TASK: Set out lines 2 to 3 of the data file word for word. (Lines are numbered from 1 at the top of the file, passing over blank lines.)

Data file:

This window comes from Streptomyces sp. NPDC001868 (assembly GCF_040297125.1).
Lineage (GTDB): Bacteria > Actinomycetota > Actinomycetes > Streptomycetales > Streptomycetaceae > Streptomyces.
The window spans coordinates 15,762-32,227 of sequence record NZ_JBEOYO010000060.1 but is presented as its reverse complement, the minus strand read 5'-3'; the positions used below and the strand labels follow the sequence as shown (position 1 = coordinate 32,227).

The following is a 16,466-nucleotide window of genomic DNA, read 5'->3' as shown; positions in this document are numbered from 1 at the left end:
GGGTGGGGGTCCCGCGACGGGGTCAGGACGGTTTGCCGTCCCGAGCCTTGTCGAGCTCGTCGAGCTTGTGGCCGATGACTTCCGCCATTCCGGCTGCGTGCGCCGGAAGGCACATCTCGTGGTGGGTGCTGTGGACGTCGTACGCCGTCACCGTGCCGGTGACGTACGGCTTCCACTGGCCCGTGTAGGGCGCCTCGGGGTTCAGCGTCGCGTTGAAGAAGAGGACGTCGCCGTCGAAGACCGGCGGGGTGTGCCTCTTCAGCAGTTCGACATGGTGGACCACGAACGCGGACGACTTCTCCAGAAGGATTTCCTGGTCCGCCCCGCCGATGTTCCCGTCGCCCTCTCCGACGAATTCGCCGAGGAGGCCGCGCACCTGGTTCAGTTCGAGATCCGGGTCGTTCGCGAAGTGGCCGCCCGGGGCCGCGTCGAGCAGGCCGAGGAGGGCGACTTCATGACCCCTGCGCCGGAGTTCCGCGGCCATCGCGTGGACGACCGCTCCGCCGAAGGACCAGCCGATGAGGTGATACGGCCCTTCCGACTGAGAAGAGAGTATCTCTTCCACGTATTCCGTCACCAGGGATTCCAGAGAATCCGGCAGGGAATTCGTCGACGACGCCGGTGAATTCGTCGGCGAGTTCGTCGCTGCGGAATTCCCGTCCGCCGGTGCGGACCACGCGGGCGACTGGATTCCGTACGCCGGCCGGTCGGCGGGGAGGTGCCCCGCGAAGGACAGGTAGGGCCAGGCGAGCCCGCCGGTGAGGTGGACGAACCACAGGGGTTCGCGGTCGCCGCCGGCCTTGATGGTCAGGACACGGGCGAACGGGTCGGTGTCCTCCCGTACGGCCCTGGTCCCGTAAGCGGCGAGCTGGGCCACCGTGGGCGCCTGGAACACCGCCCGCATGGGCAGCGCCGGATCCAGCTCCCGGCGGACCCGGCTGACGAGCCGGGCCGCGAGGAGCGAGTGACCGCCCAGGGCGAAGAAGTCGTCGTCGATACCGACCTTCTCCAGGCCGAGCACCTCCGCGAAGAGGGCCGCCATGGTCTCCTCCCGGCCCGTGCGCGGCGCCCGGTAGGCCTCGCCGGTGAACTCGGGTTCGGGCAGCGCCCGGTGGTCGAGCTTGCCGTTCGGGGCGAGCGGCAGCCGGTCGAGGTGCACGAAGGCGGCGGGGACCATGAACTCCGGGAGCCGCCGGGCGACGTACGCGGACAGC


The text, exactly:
Lineage (GTDB): Bacteria > Actinomycetota > Actinomycetes > Streptomycetales > Streptomycetaceae > Streptomyces.
The window spans coordinates 15,762-32,227 of sequence record NZ_JBEOYO010000060.1 but is presented as its reverse complement, the minus strand read 5'-3'; the positions used below and the strand labels follow the sequence as shown (position 1 = coordinate 32,227).